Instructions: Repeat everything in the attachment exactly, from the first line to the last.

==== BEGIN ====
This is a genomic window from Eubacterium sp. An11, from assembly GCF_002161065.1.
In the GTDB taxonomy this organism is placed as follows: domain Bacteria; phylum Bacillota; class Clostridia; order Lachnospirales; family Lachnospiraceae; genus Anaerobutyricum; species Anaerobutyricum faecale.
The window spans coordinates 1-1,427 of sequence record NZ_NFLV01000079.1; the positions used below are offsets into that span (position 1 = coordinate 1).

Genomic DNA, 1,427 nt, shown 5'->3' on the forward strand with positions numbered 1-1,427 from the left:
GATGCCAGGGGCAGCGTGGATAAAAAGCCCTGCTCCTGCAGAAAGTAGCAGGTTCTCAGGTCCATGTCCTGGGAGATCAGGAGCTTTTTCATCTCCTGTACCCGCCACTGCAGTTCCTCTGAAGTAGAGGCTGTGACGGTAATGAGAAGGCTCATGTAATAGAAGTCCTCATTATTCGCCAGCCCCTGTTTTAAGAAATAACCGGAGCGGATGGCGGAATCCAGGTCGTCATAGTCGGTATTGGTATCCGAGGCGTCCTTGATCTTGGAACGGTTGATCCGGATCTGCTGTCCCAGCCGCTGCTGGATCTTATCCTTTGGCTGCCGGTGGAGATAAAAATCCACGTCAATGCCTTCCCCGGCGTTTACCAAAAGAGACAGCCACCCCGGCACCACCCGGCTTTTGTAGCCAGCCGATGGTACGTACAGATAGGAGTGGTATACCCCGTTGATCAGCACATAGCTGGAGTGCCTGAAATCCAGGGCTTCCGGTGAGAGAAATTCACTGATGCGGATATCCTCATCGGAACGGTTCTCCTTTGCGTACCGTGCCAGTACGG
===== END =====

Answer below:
This is a genomic window from Eubacterium sp. An11, from assembly GCF_002161065.1.
In the GTDB taxonomy this organism is placed as follows: domain Bacteria; phylum Bacillota; class Clostridia; order Lachnospirales; family Lachnospiraceae; genus Anaerobutyricum; species Anaerobutyricum faecale.
The window spans coordinates 1-1,427 of sequence record NZ_NFLV01000079.1; the positions used below are offsets into that span (position 1 = coordinate 1).

Genomic DNA, 1,427 nt, shown 5'->3' on the forward strand with positions numbered 1-1,427 from the left:
GATGCCAGGGGCAGCGTGGATAAAAAGCCCTGCTCCTGCAGAAAGTAGCAGGTTCTCAGGTCCATGTCCTGGGAGATCAGGAGCTTTTTCATCTCCTGTACCCGCCACTGCAGTTCCTCTGAAGTAGAGGCTGTGACGGTAATGAGAAGGCTCATGTAATAGAAGTCCTCATTATTCGCCAGCCCCTGTTTTAAGAAATAACCGGAGCGGATGGCGGAATCCAGGTCGTCATAGTCGGTATTGGTATCCGAGGCGTCCTTGATCTTGGAACGGTTGATCCGGATCTGCTGTCCCAGCCGCTGCTGGATCTTATCCTTTGGCTGCCGGTGGAGATAAAAATCCACGTCAATGCCTTCCCCGGCGTTTACCAAAAGAGACAGCCACCCCGGCACCACCCGGCTTTTGTAGCCAGCCGATGGTACGTACAGATAGGAGTGGTATACCCCGTTGATCAGCACATAGCTGGAGTGCCTGAAATCCAGGGCTTCCGGTGAGAGAAATTCACTGATGCGGATATCCTCATCGGAACGGTTCTCCTTTGCGTACCGTGCCAGTACGG